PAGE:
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  • Early diagnosis and treatment of wet macular degeneration can prevent vision loss.
  • The current treatment is regular injections of anti-VEGF medication into each affected eye.
  • Research continues to find treatments that are easier to take than regular eye injections.

Prior to the availability of current treatments for wet macular degeneration, having this condition meant you were certain to experience significant vision loss.

Since this condition usually occurs in those who are ages 55 years and older, it’s also referred to as wet age-related macular degeneration (AMD).

Now, thanks to research and innovation, ophthalmologists can slow and sometimes partially reverse wet AMD that’s caught early enough.

This means that if you’ve been diagnosed with wet AMD, it may be possible to preserve your vision.

Wet AMD is caused by abnormal blood vessel growth under your retina. These vessels leak fluid which can interfere with your central vision.

Vascular endothelial growth factor (VEGF) is what causes the extra blood vessel growth.

In some ways, VEGF is important. It triggers the growth of new blood vessels that help to heal wounds. However, in the retina of your eyes, too much VEGF can cause wet AMD.

Modern treatment breakthroughs for wet AMD are aimed at reducing this growth of abnormal blood vessels. They do this by blocking the action of VEGF in your eyes.

The current treatment for wet AMD is the injection of anti-VEGF medication into each affected eye. Injections must be repeated on a regular basis, anywhere from 4 to 12 weeks apart.

The four drugs currently used are:

Although anti-VEGF medications have been very effective in preventing the vision loss associated with wet AMD, researchers continue to search for new treatments that are easier than receiving regular eye injections.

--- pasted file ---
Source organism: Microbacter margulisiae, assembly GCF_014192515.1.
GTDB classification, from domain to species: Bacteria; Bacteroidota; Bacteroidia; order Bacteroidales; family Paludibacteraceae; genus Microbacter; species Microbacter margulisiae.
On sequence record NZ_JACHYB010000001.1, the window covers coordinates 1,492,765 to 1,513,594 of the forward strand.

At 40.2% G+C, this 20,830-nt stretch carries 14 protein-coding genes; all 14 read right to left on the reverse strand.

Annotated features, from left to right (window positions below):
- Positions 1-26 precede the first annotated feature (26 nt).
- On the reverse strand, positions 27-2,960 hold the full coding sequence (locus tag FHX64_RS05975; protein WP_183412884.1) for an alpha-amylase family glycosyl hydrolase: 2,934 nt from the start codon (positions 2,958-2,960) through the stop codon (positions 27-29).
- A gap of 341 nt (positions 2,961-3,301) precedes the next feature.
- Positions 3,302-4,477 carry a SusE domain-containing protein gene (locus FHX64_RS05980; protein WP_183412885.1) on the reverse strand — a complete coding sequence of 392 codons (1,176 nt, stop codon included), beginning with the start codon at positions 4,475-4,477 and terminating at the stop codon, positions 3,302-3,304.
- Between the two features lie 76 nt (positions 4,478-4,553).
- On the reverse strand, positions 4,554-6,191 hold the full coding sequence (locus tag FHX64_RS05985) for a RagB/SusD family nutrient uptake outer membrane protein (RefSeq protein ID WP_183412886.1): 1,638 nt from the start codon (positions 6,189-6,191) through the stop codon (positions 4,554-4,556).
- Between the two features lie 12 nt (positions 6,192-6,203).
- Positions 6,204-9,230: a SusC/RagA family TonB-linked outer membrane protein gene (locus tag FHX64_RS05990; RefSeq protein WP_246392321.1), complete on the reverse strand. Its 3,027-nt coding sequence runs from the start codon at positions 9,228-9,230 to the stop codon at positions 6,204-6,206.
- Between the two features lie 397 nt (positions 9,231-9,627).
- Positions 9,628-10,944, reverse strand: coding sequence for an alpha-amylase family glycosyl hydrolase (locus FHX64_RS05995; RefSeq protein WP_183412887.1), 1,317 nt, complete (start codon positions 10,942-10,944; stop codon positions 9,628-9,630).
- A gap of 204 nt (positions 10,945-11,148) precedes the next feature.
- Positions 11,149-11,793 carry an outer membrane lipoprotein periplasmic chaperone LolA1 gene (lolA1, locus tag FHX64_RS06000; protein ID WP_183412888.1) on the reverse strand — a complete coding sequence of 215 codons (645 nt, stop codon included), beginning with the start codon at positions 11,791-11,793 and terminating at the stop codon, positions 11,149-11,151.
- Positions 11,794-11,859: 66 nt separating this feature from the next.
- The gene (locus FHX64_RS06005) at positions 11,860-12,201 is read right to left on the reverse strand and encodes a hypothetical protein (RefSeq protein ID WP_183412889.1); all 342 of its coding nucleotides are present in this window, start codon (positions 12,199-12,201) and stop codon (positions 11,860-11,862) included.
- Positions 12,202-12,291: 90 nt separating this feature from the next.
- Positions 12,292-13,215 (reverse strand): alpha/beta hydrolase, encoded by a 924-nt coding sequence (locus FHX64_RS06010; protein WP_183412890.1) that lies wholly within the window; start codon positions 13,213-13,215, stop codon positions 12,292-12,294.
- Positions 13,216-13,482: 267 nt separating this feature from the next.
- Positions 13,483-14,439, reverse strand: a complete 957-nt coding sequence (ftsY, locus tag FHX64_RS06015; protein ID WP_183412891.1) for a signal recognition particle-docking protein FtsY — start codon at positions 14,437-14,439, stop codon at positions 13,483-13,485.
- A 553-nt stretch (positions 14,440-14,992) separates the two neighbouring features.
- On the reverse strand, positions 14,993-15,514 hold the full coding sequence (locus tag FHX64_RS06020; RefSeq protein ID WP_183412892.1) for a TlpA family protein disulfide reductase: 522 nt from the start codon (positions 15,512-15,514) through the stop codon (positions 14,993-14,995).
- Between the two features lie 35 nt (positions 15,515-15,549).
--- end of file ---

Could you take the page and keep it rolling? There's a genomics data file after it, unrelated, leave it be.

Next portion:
Longer-lasting anti-VEGF injections

Since 2005, ophthalmologists have had great success using anti-VEGF injections to treat wet AMD.

However, this treatment requires regular injections every 4 to 8 weeks, which is a difficult schedule to keep for some people. Longer-lasting anti-VEGF injections require fewer doctors’ visits to prevent unwanted blood vessel growth.

Beovu, one of the four medications currently used to treat wet AMD, shows promise as a longer-lasting anti-VEGF injection. You may be able to have maintenance Beovu injections as far as 12 weeks apart.

Port delivery systems

The port delivery system (PDS) is another way for a doctor to administer anti-VEGF medication. The PDS is a small, surgically implanted eye reservoir that holds medication for a controlled and continuous release into your eye.

A doctor refills the device using a specialized syringe. A PDS can hold several months’ worth of medication, which means fewer trips to the doctor’s office.

The PDS is still in trials and isn’t available yet for widespread use.

Gene therapy

The goal of gene therapy is to enable your eyes to block the action of VEGF in your eyes and reduce the growth of abnormal blood vessels. This eliminates the need for repeated injections or implants.

Gene therapy involves the insertion into your eye of a harmless virus that carries an anti-VEGF gene. This is done in one treatment, either as a surgical procedure under the retina or as an injection into the eye.

As of 2021, gene therapy is still in clinical trials but may be available as a treatment option in the next several years.